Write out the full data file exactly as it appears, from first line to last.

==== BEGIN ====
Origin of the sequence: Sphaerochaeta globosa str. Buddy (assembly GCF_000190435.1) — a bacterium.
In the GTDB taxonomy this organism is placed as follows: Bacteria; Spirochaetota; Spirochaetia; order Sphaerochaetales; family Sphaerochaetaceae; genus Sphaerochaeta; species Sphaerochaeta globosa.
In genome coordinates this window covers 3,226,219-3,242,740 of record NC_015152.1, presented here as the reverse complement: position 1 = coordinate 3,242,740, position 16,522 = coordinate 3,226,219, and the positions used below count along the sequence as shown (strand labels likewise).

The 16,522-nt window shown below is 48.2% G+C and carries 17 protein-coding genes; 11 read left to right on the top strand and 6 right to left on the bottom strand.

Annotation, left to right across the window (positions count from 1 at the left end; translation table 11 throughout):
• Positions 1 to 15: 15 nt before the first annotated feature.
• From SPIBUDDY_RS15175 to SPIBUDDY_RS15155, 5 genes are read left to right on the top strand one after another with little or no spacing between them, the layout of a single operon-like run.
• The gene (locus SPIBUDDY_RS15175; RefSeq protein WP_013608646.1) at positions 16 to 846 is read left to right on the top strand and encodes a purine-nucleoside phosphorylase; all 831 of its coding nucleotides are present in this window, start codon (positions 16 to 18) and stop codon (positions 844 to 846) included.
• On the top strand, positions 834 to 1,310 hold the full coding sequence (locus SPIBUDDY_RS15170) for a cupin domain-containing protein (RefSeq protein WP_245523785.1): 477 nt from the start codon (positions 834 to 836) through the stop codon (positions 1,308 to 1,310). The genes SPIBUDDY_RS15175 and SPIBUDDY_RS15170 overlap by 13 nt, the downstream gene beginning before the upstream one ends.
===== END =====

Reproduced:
Origin of the sequence: Sphaerochaeta globosa str. Buddy (assembly GCF_000190435.1) — a bacterium.
In the GTDB taxonomy this organism is placed as follows: Bacteria; Spirochaetota; Spirochaetia; order Sphaerochaetales; family Sphaerochaetaceae; genus Sphaerochaeta; species Sphaerochaeta globosa.
In genome coordinates this window covers 3,226,219-3,242,740 of record NC_015152.1, presented here as the reverse complement: position 1 = coordinate 3,242,740, position 16,522 = coordinate 3,226,219, and the positions used below count along the sequence as shown (strand labels likewise).

The 16,522-nt window shown below is 48.2% G+C and carries 17 protein-coding genes; 11 read left to right on the top strand and 6 right to left on the bottom strand.

Annotation, left to right across the window (positions count from 1 at the left end; translation table 11 throughout):
• Positions 1 to 15: 15 nt before the first annotated feature.
• From SPIBUDDY_RS15175 to SPIBUDDY_RS15155, 5 genes are read left to right on the top strand one after another with little or no spacing between them, the layout of a single operon-like run.
• The gene (locus SPIBUDDY_RS15175; RefSeq protein WP_013608646.1) at positions 16 to 846 is read left to right on the top strand and encodes a purine-nucleoside phosphorylase; all 831 of its coding nucleotides are present in this window, start codon (positions 16 to 18) and stop codon (positions 844 to 846) included.
• On the top strand, positions 834 to 1,310 hold the full coding sequence (locus SPIBUDDY_RS15170) for a cupin domain-containing protein (RefSeq protein WP_245523785.1): 477 nt from the start codon (positions 834 to 836) through the stop codon (positions 1,308 to 1,310). The genes SPIBUDDY_RS15175 and SPIBUDDY_RS15170 overlap by 13 nt, the downstream gene beginning before the upstream one ends.